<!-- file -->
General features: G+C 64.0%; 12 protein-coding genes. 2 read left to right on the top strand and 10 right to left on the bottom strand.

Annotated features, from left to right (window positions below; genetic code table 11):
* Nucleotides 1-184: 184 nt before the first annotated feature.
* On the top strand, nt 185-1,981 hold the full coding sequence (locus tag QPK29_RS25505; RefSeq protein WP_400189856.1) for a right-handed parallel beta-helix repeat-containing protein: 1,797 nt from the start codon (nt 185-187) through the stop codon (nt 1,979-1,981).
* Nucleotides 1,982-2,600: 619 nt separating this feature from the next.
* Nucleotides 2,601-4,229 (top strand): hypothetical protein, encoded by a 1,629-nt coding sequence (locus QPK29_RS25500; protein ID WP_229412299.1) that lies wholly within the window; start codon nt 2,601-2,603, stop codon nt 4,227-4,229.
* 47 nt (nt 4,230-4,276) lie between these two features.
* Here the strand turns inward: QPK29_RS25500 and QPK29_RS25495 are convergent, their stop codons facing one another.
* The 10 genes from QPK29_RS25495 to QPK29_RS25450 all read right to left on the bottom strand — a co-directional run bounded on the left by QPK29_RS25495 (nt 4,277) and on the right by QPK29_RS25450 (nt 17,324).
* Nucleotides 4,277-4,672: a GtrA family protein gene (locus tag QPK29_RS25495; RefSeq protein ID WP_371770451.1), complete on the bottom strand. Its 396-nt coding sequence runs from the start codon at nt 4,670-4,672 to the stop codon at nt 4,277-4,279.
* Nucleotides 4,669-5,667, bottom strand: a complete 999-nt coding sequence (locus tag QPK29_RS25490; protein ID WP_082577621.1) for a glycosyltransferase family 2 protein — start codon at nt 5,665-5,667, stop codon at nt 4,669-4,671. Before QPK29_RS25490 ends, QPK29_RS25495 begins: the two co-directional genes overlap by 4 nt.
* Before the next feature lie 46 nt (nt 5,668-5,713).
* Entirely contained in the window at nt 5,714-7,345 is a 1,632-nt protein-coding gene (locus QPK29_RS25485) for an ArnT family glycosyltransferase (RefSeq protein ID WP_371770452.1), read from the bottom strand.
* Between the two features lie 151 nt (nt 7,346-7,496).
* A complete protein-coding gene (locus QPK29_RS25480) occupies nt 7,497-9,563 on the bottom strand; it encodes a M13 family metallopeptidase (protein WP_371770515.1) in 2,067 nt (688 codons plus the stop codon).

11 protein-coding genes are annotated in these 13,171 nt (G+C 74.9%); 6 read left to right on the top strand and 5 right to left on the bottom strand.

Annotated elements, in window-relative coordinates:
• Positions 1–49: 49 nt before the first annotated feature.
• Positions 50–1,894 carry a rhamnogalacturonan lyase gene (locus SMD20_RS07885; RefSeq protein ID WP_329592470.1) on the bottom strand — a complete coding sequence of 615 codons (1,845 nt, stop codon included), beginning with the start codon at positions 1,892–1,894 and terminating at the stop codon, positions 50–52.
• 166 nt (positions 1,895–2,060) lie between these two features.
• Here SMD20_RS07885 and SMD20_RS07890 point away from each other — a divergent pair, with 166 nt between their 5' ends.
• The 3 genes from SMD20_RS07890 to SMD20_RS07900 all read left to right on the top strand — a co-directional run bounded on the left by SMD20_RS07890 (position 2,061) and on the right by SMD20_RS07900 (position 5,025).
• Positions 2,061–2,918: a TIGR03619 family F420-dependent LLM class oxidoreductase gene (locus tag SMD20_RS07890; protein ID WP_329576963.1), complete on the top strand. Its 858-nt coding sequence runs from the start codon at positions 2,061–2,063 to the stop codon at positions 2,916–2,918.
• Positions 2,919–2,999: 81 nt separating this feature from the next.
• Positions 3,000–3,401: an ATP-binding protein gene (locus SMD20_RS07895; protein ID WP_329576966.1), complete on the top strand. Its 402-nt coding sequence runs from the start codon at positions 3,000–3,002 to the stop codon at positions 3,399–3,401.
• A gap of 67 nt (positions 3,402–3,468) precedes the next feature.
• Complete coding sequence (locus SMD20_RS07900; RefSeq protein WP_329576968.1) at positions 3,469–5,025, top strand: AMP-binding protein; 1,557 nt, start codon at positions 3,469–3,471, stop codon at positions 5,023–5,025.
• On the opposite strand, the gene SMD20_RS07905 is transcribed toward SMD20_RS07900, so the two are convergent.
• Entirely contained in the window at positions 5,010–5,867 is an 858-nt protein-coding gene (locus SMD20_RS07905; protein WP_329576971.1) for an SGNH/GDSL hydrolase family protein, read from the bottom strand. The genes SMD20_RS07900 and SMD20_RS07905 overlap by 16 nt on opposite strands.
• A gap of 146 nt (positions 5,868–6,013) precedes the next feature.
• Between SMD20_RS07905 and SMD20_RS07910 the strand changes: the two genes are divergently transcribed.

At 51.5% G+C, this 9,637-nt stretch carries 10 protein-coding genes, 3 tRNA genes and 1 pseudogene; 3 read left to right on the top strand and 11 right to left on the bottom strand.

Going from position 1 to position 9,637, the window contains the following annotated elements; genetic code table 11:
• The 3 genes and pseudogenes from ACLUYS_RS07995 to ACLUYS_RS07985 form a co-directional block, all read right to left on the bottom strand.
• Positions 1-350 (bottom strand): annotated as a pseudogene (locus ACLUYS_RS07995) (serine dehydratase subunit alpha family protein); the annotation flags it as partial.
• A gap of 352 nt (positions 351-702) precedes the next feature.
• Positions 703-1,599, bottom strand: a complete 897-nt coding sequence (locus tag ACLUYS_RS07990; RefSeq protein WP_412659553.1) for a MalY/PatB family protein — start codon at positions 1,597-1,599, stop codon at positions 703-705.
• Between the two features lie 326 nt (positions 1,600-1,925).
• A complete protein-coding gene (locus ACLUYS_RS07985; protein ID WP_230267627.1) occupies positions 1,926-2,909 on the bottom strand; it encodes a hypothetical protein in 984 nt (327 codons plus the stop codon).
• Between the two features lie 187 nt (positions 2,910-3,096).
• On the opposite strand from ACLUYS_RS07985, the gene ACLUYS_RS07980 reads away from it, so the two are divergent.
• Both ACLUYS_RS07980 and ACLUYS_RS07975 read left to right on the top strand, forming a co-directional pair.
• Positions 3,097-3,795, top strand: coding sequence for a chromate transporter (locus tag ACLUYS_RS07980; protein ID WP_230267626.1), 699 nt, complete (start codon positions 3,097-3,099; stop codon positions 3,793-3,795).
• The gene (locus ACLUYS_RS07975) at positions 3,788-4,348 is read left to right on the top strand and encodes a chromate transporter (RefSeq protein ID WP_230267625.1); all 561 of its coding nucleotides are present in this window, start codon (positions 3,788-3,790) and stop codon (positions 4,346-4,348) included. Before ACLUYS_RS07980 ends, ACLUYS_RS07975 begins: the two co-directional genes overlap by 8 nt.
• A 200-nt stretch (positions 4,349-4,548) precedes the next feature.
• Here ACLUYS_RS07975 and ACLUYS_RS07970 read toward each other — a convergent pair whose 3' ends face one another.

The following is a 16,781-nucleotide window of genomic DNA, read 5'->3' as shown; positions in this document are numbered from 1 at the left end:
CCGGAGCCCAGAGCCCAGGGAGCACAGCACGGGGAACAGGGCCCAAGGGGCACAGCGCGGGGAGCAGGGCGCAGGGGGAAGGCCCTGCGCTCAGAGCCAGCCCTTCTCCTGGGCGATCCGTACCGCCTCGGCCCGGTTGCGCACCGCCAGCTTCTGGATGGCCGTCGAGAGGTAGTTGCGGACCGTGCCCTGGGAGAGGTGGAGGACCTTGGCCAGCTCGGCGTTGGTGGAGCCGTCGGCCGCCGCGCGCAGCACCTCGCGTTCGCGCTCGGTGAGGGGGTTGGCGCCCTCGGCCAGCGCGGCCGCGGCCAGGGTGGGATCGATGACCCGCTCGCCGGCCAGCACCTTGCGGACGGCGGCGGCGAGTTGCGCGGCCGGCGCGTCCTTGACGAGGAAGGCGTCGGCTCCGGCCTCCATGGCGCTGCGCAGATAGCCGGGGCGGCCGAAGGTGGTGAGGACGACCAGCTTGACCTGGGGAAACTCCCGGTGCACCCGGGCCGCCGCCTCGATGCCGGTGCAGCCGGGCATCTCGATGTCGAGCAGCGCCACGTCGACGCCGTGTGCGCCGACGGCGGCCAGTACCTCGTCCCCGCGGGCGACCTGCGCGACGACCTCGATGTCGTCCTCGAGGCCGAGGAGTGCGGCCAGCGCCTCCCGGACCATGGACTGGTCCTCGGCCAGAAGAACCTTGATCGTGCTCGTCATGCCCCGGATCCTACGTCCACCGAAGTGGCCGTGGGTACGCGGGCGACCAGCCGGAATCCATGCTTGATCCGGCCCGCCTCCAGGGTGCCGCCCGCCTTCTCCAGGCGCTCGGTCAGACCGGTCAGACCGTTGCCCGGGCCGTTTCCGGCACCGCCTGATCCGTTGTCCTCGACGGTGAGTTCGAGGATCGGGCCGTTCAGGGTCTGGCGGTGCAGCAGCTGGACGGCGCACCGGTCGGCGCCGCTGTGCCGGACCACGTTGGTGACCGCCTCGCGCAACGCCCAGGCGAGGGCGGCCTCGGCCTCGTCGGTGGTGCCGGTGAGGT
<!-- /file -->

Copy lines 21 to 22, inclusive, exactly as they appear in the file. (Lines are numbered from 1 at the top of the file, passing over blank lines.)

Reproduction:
• Here SMD20_RS07885 and SMD20_RS07890 point away from each other — a divergent pair, with 166 nt between their 5' ends.
• The 3 genes from SMD20_RS07890 to SMD20_RS07900 all read left to right on the top strand — a co-directional run bounded on the left by SMD20_RS07890 (position 2,061) and on the right by SMD20_RS07900 (position 5,025).